Serious concerns have been raised about the Assembly government's plans to transform post-16 education, including threats to teachers' jobs and a lack of funding.
The cross-party Enterprise and Learning Committee, which has been scrutinising the policy, has written to education minister Leighton Andrews to seek answers on 14 separate points. As well as the impact on jobs and funding, it is worried about a lack of consultation and low morale among school staff.
All 22 of Wales's local authorities, along with further education colleges and private training providers, are in the process of transforming post-16 education provision.
They have been asked to plan together to improve education and skill levels while getting the best value for money.
But the committee has heard a number of significant concerns from teaching unions and others about the way the plans are being implemented and delivered.
Several committee members said they were "taken aback" at the strength of concern from the unions at a meeting last month, while across Wales opposition to proposals are making headlines.
In his letter to the minister, committee chair Gareth Jones AM said there was "dissatisfaction" among schools at the amount of consultation, which has led to resentment in some areas.
"There appeared to be a general feeling that the pace of change within the education sector over the last ten years has been so fast that it has been difficult to achieve tangible results before consecutive strategies have been adequately aligned and made compatible with one another," he said.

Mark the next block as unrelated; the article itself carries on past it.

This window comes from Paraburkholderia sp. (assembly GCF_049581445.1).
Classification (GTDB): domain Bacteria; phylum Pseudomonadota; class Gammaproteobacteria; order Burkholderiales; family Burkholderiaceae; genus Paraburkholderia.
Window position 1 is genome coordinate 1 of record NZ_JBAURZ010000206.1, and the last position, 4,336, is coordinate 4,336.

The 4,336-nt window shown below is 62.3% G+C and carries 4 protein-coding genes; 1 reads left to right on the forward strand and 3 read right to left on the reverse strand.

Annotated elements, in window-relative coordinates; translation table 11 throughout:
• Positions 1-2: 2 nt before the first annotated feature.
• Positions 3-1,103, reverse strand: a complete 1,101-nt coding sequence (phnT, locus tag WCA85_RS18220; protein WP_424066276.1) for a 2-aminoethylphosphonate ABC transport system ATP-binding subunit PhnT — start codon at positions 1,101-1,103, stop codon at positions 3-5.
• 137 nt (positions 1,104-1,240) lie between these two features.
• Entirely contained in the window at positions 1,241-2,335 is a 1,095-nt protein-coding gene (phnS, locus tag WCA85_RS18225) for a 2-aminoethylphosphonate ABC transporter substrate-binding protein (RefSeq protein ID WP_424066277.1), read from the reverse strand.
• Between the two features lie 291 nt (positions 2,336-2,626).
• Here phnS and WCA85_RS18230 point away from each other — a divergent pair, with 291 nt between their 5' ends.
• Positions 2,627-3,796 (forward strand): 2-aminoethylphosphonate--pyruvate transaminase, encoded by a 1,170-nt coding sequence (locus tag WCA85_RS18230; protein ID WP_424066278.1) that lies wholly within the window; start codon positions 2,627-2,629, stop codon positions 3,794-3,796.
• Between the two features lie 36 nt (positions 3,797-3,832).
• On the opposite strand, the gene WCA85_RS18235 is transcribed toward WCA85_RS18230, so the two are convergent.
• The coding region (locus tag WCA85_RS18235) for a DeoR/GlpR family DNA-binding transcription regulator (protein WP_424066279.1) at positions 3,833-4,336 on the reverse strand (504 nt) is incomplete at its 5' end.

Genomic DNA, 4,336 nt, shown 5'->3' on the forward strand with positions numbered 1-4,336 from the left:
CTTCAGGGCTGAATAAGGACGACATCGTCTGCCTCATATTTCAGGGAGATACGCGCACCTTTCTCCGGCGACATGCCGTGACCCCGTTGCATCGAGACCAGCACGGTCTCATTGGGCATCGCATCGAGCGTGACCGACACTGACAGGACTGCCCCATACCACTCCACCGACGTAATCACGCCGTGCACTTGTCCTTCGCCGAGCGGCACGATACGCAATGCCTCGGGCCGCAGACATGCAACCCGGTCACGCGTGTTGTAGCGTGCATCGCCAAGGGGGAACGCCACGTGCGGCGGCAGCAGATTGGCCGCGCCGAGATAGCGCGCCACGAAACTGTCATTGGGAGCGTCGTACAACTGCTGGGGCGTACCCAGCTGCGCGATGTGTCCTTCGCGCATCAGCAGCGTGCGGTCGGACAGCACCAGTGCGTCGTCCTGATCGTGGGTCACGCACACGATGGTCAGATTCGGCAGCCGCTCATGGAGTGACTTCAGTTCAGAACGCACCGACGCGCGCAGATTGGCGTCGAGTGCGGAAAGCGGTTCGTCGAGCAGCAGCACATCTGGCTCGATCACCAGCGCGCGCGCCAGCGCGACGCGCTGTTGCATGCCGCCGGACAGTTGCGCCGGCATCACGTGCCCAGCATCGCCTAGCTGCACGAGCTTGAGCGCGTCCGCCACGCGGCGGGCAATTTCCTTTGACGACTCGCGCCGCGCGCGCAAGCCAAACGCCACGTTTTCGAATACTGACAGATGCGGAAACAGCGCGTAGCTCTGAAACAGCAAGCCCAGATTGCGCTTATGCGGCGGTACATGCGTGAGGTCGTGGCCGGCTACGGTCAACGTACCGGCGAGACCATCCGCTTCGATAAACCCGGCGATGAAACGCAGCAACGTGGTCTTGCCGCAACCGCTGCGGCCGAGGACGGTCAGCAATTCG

Mr Jones asked what influence the Assembly could bring to bear on all those involved in the so-called "transformation agenda" and whether it could "encourage progress" in those areas where it has been slow.
Funding is also "an issue of some concern", Mr Jones wrote, because of increased transport costs for pupils and staff travelling between school and college sites, and specialist equipment needed for vocational courses.
Despite repeated denials from the Assembly government, the letter reports concerns from teaching unions that the agenda is "subtly pushing" a tertiary approach.
It also raises concerns over the risk of teacher redundancies as a result of structural changes to sixth-forms, the possible loss of experienced teachers and the impact this could have on standards.
Teaching unions welcomed the move and said they looked forward to the minister's response.
The NASUWT said the issues raised presented a "reality check" for the minister and that the proposals should be based on educational merits rather than cost-cutting.
An Assembly government spokeswoman said: "Our transformation policy sets out how we aim to increase learner choice, remove unnecessary duplication of provision and ensure that learning standards are universally excellent.
"The education minster has received a letter from the Enterprise and Learning Committee. He will respond in due course."